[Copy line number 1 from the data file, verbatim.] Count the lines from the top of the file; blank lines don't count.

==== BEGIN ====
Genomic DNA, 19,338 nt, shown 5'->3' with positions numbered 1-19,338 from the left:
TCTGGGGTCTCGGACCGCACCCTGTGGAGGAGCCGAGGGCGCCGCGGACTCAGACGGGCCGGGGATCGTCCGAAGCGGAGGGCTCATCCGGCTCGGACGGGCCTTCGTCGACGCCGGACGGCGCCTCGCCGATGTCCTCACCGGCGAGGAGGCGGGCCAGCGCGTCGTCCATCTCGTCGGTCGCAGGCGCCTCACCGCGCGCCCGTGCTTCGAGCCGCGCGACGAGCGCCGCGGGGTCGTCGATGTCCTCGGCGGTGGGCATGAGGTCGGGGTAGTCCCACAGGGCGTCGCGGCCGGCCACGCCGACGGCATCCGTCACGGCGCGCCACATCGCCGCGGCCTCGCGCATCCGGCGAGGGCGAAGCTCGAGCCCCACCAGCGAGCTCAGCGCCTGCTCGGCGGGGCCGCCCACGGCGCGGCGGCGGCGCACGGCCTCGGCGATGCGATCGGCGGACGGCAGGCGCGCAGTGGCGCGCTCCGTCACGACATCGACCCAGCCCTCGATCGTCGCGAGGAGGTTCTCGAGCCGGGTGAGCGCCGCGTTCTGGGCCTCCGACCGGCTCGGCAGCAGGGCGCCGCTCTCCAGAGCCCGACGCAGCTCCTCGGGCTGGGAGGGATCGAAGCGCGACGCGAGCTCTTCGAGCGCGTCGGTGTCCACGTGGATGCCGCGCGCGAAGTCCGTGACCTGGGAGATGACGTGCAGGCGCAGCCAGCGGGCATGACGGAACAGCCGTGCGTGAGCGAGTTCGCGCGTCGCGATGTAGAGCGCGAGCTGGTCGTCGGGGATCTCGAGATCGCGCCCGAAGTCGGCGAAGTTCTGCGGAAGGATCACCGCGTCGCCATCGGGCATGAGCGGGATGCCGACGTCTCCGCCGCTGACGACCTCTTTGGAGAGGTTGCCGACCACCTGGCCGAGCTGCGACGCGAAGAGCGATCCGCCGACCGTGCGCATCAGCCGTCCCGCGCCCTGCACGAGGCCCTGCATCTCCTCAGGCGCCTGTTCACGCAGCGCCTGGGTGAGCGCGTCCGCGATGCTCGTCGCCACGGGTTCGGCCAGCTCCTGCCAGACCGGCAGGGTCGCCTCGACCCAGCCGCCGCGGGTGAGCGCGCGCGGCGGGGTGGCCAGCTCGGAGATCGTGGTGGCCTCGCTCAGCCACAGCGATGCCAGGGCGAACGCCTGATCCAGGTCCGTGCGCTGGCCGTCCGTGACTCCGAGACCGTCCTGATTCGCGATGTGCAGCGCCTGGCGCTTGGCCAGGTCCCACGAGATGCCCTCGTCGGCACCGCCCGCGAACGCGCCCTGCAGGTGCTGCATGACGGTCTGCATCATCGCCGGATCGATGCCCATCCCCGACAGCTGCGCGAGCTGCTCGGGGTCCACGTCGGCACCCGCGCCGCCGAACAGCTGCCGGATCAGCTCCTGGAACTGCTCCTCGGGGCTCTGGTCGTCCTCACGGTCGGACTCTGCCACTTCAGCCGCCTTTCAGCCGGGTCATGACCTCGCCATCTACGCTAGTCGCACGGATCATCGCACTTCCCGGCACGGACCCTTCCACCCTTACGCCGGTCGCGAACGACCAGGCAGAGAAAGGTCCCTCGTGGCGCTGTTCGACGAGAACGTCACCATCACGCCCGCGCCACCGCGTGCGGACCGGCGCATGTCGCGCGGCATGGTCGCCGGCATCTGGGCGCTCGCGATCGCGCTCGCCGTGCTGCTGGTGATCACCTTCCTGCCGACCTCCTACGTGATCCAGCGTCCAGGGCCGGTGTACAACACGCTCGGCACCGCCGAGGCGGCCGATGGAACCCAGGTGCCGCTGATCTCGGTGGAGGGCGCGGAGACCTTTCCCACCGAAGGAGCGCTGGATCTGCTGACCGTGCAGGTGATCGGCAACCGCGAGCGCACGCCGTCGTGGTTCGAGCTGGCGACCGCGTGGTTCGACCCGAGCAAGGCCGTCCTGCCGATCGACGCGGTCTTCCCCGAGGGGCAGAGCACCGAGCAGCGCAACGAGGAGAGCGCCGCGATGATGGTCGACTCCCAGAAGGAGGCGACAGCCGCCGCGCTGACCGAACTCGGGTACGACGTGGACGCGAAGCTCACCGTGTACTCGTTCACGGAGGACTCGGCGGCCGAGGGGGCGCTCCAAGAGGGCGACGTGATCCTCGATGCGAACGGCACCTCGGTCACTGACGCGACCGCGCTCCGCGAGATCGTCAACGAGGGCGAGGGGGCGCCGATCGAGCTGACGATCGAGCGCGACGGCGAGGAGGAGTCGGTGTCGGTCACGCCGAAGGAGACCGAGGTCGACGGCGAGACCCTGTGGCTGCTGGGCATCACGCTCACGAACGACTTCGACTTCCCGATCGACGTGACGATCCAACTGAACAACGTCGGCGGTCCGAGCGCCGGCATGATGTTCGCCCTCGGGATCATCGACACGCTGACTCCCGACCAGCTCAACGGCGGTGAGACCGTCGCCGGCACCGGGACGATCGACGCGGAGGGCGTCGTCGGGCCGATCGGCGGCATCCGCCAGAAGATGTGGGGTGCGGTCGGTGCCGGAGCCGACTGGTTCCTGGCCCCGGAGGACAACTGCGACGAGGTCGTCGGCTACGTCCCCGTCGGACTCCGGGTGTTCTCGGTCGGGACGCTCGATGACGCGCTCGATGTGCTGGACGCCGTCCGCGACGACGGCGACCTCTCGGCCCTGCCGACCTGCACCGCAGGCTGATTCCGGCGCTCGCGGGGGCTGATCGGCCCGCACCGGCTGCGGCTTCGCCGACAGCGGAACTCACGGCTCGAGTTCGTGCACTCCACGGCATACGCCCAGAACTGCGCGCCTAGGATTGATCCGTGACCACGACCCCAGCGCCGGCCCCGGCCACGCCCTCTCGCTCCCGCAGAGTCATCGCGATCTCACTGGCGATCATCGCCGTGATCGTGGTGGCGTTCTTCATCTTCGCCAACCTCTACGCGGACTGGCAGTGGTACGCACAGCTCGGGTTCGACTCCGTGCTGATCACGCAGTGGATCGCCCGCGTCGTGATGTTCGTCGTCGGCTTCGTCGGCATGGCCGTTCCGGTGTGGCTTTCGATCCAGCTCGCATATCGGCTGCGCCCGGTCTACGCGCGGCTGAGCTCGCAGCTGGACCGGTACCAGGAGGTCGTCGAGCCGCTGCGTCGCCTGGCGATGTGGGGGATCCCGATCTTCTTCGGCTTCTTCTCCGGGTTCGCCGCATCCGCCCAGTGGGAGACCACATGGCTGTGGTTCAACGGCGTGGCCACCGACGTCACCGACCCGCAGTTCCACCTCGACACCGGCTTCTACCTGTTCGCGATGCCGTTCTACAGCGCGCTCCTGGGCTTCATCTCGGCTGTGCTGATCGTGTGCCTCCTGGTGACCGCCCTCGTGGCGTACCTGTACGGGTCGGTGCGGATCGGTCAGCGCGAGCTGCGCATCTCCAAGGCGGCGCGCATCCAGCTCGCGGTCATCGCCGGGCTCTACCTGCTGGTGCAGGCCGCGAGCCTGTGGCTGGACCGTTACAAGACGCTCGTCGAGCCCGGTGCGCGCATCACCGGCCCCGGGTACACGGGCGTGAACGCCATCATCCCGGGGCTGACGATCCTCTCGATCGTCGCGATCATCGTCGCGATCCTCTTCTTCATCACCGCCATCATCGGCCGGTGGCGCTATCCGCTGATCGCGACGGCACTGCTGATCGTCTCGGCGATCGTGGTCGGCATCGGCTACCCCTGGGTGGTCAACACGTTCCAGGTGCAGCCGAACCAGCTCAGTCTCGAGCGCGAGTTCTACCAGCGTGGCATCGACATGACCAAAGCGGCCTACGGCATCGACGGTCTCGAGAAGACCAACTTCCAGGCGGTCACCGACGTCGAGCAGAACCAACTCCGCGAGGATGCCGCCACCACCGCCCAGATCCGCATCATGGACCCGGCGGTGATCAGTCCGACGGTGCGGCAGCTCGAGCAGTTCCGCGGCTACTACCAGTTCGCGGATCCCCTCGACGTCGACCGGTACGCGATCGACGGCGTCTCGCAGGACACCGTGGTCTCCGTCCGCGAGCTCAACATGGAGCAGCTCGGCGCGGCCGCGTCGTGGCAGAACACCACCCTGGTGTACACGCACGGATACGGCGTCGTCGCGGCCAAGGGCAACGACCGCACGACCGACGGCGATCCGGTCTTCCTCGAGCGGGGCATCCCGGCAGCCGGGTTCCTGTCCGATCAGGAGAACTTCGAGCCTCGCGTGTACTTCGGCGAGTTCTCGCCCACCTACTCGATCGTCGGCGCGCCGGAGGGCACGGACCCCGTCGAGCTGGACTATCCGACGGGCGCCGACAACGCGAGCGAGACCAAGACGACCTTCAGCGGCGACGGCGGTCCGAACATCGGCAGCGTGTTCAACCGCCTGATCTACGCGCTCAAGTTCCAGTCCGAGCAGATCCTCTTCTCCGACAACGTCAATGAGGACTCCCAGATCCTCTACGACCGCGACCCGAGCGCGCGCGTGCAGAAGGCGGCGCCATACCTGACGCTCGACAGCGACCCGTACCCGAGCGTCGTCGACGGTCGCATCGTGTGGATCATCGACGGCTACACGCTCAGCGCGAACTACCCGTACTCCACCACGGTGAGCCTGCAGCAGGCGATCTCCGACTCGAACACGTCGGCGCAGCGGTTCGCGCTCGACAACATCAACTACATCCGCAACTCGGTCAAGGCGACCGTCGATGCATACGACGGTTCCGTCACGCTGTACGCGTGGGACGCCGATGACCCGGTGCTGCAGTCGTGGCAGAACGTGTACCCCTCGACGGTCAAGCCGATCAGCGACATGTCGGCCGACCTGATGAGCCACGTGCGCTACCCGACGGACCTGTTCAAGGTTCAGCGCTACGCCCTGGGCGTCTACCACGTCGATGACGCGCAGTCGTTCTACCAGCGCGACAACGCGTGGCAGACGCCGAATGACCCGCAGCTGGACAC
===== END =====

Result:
Genomic DNA, 19,338 nt, shown 5'->3' with positions numbered 1-19,338 from the left: